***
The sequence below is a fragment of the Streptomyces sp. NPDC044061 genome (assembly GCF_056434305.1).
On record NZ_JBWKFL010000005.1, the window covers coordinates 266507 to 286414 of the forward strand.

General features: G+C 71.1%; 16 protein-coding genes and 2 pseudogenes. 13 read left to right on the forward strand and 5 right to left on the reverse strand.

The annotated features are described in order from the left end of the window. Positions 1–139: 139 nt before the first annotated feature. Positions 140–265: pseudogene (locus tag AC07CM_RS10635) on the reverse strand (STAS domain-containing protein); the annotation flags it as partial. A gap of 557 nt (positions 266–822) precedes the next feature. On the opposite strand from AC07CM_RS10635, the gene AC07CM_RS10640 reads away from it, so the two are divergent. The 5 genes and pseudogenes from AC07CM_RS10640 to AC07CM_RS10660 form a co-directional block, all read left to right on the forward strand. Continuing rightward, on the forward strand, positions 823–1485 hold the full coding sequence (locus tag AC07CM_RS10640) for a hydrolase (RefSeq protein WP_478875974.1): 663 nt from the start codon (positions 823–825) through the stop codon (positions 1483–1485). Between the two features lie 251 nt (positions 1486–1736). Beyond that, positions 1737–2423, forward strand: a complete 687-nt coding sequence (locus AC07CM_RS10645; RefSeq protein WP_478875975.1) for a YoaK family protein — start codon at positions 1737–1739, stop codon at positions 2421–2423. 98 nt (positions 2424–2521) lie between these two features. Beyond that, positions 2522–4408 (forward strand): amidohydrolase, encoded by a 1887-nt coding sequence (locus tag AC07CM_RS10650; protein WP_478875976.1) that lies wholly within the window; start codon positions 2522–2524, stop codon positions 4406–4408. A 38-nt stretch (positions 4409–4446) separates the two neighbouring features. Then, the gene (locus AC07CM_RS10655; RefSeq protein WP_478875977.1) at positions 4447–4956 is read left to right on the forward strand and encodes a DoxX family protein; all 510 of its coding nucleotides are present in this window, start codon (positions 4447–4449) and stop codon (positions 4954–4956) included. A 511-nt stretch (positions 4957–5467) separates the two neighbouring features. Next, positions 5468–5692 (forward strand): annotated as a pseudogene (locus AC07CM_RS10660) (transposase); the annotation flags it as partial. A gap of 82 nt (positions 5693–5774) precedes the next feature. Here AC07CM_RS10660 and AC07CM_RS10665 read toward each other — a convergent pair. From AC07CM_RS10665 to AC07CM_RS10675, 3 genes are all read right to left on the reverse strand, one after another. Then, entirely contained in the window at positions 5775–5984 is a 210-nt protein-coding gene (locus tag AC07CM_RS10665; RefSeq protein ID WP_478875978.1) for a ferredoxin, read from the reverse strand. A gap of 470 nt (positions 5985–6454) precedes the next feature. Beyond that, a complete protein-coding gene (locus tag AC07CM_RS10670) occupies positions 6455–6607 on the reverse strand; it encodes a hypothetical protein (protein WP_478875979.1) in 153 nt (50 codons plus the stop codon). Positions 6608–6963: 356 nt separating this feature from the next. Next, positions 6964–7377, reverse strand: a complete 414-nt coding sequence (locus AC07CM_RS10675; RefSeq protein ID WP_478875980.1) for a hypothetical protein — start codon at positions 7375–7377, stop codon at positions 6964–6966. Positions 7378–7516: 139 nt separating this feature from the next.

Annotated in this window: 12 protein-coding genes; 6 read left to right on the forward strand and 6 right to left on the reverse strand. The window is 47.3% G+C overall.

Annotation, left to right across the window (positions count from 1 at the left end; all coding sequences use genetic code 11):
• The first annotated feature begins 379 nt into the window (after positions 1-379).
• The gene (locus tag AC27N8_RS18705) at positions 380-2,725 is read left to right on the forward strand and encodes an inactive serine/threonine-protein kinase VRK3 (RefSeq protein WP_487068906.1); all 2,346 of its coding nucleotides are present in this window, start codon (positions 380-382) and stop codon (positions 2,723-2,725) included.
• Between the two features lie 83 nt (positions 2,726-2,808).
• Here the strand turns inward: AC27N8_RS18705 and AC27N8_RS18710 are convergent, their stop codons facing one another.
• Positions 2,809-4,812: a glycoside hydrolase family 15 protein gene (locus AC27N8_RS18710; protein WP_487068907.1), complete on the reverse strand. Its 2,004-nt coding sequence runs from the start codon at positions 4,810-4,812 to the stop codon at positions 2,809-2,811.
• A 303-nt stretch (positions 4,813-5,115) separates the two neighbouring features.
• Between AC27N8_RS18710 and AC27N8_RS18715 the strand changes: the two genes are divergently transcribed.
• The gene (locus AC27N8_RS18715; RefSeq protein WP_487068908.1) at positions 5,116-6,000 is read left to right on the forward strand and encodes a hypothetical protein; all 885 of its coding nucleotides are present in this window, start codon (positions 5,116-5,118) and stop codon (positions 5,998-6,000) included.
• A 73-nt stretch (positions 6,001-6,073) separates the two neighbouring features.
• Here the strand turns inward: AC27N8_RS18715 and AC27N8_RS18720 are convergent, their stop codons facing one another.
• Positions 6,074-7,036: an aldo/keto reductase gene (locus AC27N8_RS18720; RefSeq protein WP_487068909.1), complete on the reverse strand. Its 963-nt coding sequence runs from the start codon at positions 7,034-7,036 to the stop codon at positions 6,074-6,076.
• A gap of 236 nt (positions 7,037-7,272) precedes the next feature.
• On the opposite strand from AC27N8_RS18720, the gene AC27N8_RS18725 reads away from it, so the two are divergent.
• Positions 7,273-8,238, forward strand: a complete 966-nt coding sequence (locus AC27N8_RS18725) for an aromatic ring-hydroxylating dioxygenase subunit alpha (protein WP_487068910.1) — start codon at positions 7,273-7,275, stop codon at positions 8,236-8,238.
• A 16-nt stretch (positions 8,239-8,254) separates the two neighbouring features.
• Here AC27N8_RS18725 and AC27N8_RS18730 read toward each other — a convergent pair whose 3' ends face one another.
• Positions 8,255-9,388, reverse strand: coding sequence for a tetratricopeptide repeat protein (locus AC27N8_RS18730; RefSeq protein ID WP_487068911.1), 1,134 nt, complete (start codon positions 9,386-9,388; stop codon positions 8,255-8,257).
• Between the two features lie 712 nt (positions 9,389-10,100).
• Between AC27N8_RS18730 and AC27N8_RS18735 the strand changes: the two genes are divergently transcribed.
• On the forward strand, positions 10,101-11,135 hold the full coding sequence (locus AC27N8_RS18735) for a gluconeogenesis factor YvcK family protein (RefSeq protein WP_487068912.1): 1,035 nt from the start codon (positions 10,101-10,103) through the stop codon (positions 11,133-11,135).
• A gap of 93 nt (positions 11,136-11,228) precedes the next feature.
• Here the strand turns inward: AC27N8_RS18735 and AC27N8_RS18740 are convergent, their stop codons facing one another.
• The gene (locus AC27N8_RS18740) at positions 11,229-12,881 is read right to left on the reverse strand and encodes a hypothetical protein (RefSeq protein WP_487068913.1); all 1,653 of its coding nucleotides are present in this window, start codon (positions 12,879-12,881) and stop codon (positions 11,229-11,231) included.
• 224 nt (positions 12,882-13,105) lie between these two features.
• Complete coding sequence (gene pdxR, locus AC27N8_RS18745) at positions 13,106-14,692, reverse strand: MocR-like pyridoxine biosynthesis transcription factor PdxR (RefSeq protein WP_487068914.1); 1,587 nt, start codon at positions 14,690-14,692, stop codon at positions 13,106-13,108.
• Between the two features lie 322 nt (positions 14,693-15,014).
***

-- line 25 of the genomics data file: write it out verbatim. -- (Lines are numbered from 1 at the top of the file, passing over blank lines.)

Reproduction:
• Between AC27N8_RS18730 and AC27N8_RS18735 the strand changes: the two genes are divergently transcribed.